If one were to tug at the conglomerate umbilicals of the two water concessionaires caught with onerous arrangements that effectively deny adequate capital investments that guarantee adequate, clean and safe water and its subsequent treatment, for those virtually trapped in the concession areas of both Maynilad and Manila Water, one might just see ironic paradoxes validating or denying each’s environmental charge.
Just as bad as inflicting on the public unquestionably onerous provisions and simultaneously having the public pay for taxes both should be shouldering, there is now the additional issue of advanced “charges” for prospective investments in environmental cleanups and protection.
Worsening matters, two rabid nongovernment watchdogs seem to have tucked their tails between their balls, rolled over, crawled under the sheets and joined in a bestial orgy of foursomes.
In a statement decrying uncalled for and uncontracted charges for expenses or expenditures that the water concessionaires have yet to sign on and therefore are left unperformed, Sen. Christopher Lawrence “Bong” Go asked, “Saan naman kayo nakakita ng kumpanya na hindi pa man naisasagawa ang mismong septic tank desludging nito, nangongolekta na sila agad ng ‘environmental charge’ sa kanilang mga consumers para rito. Ano ito: pay now, service never? (Where can you find a company who prematurely charges for their septic tank desludging and yet imposes an environmental charge from consumers for services yet undelivered? What is this: pay now, service never?)”
At the core of Sen. Go’s call is what he sees as an unfair precharging of specific services required of the concessionaires amid their charge to put up requisite sewage lines and treatment facilities.
This is important. The Department of Environment and Natural Resources has identified these gross inadequacies as one of the principal causes of pollution of the Manila Bay.
Both must remember that the scope of the services for which the public pays dearly inclusive of the taxes both concessionaires should be paying includes, not simply providing safe and clean water, but also sewage and treatment so we avoid turning Manila Bay into a giant backed-up toilet.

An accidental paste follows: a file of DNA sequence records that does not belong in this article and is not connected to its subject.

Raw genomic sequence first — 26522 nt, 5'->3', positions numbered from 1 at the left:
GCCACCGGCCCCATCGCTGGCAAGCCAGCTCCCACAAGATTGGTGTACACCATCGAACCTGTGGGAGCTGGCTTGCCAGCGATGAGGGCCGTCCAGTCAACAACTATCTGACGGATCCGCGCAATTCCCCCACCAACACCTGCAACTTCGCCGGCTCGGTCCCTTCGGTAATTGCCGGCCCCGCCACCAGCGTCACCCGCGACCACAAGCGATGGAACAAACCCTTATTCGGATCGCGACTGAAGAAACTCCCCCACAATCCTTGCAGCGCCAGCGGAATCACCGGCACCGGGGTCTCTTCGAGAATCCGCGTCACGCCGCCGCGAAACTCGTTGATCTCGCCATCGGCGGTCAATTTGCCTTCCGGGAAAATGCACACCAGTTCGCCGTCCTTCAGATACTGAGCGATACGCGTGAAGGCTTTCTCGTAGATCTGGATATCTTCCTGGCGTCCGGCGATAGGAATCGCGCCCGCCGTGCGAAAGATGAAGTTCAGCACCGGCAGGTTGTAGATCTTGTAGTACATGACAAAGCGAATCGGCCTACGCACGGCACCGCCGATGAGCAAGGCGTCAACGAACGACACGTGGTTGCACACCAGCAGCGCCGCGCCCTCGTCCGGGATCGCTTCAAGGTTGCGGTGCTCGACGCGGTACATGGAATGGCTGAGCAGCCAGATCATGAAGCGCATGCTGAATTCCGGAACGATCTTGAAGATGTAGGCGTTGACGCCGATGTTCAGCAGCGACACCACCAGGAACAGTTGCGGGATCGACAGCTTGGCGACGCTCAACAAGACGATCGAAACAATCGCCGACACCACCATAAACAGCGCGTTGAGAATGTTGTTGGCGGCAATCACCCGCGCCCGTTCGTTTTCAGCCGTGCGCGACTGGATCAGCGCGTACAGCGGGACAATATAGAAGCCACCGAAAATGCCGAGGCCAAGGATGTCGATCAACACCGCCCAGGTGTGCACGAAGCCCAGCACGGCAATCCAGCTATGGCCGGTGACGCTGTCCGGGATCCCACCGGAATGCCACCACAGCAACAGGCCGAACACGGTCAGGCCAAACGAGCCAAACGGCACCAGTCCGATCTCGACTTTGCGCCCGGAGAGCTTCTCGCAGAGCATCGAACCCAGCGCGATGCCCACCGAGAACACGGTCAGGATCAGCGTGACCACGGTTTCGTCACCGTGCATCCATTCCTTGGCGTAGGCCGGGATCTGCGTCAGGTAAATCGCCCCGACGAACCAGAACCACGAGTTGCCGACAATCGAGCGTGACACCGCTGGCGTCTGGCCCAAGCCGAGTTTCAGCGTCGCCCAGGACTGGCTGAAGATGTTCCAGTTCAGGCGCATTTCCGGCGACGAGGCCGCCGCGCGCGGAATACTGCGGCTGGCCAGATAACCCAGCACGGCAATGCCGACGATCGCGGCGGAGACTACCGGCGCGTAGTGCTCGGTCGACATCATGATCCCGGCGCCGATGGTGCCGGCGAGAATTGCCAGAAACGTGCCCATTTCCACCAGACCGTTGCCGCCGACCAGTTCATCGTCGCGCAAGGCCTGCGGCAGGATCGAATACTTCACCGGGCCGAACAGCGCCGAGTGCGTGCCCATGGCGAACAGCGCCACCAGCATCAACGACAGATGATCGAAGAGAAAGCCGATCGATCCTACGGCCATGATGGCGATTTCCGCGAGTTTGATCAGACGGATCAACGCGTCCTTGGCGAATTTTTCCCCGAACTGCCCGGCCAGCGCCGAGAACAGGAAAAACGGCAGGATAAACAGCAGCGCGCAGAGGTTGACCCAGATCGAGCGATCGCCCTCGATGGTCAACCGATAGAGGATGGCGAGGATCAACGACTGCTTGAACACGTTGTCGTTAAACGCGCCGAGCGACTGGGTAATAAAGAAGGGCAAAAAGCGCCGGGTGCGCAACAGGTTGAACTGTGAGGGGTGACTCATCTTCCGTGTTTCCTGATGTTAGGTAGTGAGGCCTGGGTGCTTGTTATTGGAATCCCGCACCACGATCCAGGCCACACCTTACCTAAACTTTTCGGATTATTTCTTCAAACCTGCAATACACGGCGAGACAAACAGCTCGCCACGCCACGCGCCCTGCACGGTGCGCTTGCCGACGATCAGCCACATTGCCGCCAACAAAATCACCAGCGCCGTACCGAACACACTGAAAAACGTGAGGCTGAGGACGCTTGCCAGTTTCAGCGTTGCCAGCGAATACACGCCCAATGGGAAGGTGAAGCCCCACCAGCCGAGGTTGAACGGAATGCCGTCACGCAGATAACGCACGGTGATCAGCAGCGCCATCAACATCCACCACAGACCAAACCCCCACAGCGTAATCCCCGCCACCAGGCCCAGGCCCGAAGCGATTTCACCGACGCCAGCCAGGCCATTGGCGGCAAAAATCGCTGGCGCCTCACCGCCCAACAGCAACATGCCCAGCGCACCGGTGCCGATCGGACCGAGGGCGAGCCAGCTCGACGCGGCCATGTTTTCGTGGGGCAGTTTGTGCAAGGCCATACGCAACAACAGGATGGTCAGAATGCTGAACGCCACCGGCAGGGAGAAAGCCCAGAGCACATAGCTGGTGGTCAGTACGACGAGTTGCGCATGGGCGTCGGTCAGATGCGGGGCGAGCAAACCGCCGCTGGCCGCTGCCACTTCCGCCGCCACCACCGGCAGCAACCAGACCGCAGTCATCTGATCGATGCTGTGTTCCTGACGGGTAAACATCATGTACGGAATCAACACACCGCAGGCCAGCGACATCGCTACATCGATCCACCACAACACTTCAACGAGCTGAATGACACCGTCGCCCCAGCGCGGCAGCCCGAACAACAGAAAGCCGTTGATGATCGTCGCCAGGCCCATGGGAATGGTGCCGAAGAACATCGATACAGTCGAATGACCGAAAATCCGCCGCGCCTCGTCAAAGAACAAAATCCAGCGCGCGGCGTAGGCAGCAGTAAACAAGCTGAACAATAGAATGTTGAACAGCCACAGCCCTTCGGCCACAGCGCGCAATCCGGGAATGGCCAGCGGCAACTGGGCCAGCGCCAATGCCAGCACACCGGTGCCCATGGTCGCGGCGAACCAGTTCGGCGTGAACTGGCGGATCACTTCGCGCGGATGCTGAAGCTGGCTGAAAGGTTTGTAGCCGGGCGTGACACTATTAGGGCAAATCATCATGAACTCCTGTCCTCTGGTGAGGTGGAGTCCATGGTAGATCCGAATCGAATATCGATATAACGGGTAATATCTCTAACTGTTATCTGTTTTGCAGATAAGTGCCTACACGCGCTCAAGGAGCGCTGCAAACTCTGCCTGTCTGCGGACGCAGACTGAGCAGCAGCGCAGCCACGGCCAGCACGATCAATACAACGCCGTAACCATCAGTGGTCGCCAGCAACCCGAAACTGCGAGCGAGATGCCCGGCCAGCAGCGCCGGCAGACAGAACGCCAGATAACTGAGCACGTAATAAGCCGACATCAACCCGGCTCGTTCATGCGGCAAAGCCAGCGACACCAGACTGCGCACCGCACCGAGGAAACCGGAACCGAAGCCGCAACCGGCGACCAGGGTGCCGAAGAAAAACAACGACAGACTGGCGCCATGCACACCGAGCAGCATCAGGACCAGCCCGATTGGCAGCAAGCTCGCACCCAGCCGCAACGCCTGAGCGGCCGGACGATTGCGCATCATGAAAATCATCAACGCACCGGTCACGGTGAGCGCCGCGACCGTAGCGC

Despite such inadequacies, there are those who, by their rather uncharacteristic silence, appear to acquiesce, license and allow such. Two stick out — Ecowaste Coalition and Pamalakaya.
Both are constant features of incendiary street protests despite competent and accessible agencies under this government. The Ecological Waste Coalition is a nongovernment network of groups promoting environmental stewardship. Pamalakaya or the National Federation of Small Fisherfolk Organizations is comprised of activist fisherfolk. It is a member of the Left-leaning militant group Bagong Alyansang Makabayan.
Unfortunately on the issue of sewage and treatment facilities, one merely called for water conservation, while the other hardly raised a whimper despite the severely negative impact on fish and aquatic ecosystems their constituencies thrive on.
Derelict of their self-defined charge to hold accountable those remiss of environmental responsibilities, both fuel fears of an insidious unholy matrimonial chord strung between big business and pseudo-environmental watchdogs who’ve effectively green-washed accused patrons.
Inextricably entangled among the other businesses of both concessionaires, for Maynilad those include mining interests where the record is held for the country’s biggest mining disaster. For Manila Water, other interests include a property developer involved in a fatal explosion alternately blamed on poor sewage management to terrorism.
We cite these precedents to help appreciate some very critical environmental obligations and the investments necessary for those. Investments that should be capitalized over time as it is depreciated and gradually charged to us.
While their public persona and the businessmen behind these companies are known to regard the public welfare over profits, their actual record demands a review.